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Next: Class Notes for Tuesday March 15, 2005
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On Term Exam 4. It will take place, as scheduled, during the tutorials on Monday March 21st. You will have an hour and 50 minutes to solve around 5 questions, with no choice questions. The material is everything covered in class until Tuesday March 15th (and not including Thursday March 17th), including everything in the relevant chapters (18-20) of Spivak's book (including the appendix to chapter 19). The material in chapters 1-15 is not officially included, though, of course, what chance have you got answering questions about the Taylor polynomial of (say), if you aren't yet absolutely fluent with differentiation of and ? Some questions will be taken straight from class, some straight from homework, and some will be fresh. Calculators will be allowed but will not be useful beyond emotional support; no devices that can display text will be allowed. Good luck!
Preparing for Term Exam 4.
An often-asked question is ``Do we need to know proofs?''. The answer is Absolutely. Proofs are often the deepest form of understanding, and hence they are largely what this class is about. The ones I show in class are precisely those that I think are the most important ones, thus they are the ones you definitely need to know.
Required reading. All of Spivak's Chapter 22.
To be handed in. From Spivak Chapter 22: 1 (odd parts), 2 (odd parts), 5, 13.
In class review problem(s) (to be solved in class on Tuesday March 22). Chapter 22 problem 2(ii): Find
Recommended for extra practice. From Spivak Chapter 22: 1 (even parts), 2 (even parts), 9, 27, 28, 29.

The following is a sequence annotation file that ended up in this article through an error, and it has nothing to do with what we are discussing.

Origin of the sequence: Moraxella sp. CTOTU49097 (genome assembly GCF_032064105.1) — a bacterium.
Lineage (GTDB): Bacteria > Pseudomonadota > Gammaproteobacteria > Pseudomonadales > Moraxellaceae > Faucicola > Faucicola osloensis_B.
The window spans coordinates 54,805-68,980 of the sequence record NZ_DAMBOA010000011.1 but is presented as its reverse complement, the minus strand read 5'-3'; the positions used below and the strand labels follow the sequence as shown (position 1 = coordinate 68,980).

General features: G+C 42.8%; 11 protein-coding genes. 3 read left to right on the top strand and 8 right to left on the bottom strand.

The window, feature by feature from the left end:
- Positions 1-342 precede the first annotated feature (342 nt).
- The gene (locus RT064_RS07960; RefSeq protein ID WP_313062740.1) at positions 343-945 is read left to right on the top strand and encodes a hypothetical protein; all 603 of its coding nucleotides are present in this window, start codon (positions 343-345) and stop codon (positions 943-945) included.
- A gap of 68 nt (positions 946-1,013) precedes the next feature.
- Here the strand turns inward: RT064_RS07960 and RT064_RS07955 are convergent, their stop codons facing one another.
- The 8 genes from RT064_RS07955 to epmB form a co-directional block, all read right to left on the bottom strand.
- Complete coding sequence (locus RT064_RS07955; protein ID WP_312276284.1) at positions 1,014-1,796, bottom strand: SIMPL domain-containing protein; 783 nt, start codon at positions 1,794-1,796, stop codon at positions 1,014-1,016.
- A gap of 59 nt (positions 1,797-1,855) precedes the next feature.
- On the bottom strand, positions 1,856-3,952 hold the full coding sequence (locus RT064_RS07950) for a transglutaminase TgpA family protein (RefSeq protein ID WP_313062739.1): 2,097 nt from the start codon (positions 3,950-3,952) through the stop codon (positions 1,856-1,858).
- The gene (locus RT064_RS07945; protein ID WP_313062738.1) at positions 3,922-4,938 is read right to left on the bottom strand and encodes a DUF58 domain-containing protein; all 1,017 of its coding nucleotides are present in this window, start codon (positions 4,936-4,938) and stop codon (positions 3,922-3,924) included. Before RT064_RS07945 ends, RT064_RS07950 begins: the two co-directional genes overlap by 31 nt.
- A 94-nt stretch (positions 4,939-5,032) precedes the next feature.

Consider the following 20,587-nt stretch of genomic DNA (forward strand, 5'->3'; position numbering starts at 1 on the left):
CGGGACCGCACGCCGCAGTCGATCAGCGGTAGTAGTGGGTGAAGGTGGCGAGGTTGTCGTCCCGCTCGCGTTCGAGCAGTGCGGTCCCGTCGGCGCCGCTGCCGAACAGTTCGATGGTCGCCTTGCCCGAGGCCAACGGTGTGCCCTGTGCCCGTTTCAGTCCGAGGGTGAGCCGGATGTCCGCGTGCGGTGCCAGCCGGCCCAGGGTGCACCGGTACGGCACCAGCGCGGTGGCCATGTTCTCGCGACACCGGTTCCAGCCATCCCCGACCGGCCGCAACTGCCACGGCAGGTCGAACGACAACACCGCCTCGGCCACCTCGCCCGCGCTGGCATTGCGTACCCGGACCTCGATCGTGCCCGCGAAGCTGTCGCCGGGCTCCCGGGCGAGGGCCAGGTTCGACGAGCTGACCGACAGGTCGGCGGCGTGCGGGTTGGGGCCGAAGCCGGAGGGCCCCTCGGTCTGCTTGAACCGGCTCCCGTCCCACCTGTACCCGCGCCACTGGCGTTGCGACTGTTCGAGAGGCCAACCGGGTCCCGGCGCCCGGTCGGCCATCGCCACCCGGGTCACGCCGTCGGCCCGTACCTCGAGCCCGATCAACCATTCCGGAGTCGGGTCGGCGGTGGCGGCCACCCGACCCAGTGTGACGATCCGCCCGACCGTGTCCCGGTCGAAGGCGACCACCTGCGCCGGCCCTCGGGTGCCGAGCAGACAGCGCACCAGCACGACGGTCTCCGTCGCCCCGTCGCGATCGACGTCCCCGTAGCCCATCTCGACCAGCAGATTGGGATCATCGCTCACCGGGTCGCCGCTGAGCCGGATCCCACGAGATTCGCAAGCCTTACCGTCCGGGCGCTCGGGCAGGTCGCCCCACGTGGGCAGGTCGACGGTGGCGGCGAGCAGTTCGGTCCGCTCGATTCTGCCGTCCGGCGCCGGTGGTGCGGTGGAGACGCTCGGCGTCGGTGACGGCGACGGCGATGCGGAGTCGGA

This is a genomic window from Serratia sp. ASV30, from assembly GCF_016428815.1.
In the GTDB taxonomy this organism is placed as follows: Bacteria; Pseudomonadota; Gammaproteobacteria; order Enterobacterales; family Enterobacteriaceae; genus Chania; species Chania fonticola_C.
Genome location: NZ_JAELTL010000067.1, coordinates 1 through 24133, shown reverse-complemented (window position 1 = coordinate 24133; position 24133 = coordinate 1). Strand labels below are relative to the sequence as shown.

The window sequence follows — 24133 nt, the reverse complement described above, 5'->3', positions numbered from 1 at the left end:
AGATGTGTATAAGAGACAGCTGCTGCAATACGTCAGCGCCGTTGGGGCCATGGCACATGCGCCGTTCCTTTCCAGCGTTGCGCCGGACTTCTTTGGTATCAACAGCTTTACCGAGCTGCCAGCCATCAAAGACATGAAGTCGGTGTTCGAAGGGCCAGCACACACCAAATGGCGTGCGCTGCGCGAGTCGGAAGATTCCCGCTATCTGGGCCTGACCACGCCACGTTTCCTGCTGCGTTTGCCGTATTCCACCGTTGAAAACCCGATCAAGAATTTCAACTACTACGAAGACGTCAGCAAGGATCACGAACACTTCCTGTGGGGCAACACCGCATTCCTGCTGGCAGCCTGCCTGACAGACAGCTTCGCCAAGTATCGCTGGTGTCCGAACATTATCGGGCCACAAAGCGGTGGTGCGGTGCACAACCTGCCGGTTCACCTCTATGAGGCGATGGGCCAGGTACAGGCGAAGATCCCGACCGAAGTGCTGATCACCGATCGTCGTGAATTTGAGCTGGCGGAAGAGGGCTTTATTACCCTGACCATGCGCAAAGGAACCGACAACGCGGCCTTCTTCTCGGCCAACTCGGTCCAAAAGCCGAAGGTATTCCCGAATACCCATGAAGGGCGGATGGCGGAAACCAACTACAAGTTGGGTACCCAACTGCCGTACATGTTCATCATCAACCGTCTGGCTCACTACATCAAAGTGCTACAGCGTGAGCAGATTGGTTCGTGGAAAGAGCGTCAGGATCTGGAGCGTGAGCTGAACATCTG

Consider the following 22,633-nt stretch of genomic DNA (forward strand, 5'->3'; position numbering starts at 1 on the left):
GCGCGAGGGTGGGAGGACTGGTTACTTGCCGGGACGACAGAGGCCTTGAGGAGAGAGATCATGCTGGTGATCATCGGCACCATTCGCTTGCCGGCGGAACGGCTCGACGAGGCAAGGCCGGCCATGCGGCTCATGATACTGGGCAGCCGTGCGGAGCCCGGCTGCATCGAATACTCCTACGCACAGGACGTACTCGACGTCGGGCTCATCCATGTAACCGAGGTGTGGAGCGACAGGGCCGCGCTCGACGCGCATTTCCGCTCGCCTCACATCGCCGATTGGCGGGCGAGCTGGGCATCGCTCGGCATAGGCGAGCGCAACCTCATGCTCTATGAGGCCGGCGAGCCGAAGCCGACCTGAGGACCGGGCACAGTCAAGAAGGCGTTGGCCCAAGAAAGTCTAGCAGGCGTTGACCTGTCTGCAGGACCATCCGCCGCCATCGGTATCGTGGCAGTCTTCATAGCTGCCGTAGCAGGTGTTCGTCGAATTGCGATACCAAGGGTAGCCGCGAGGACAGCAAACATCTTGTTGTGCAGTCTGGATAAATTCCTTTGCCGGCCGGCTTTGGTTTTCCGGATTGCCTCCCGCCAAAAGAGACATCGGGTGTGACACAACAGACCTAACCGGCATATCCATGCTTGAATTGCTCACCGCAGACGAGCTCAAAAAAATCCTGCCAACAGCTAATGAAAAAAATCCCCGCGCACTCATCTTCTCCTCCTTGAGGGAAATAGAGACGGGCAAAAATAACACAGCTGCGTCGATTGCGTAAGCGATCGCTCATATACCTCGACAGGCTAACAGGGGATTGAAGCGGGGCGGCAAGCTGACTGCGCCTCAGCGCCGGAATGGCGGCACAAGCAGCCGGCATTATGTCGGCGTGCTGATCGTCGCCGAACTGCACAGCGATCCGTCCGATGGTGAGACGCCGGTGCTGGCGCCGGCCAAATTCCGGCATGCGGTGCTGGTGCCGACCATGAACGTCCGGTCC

Just for fun. For some constant number , consider the function . Let be the set of all pairs so that and is a limit of a subsequence of the sequence , , , .... Write a computer program to draw the set in the plane whose axes are and , and if your program and picture are nice, they'll find their place on this class' web site.
It's a hard one, but it's well worth it. The set is way more complex than you would expect, with parts that scream ``structure'' and parts that scream ``mess''. If you've ever heard the word ``chaos'' in a mathematical context before, this is it. And if you've ever seen pictures of the beautiful ``Mandelbrot Set'', our is a close relation.
Advertisement 1. I was asked to distribute the following message (no free food but it's a good cause):
Date: Wed, 9 Mar 2005 09:40:06 -0500 (EST) * Please circulate to interested undergraduate students * Queen's University is proud to host the 12th annual Canadian Undergraduate Mathematics Conference from July 13th to 17th, 2005. Undergraduate students in all branches of mathematics, including statistics, computer science, and applied math, are invited to attend. The conference provides an opportunity for students to hear talks by both students and professors, as well as to meet like-minded students from across the nation. Students are encouraged to prepare talks in either English or French, but are not required to do so. In the past, topics have ranged from philosophy of math, to the Golden Ratio, to game theory, and many in between. Outside of the talks, there will be planty of opportunities to visit the beautiful city of Kingston and take advantage of the annual Kingston Buskers Rendezvous, which will be taking place at the same time. There is travel support available for students travelling from western Canada as well as from Atlantic Canada. Please encourage your students to take advantage of this opportunity. For more information, please visit our website at cumc.math.ca/, or e-mail us at email@example.com. We look forward to seeing you! Erica Blom President, CUMC 2005
Advertisement 2. I was asked to advertise the ``Arts and Sciences Option 2005'' event, March 17-18 2005. No free food is mentioned at http://www.artsandscience.utoronto.ca/ps/options/.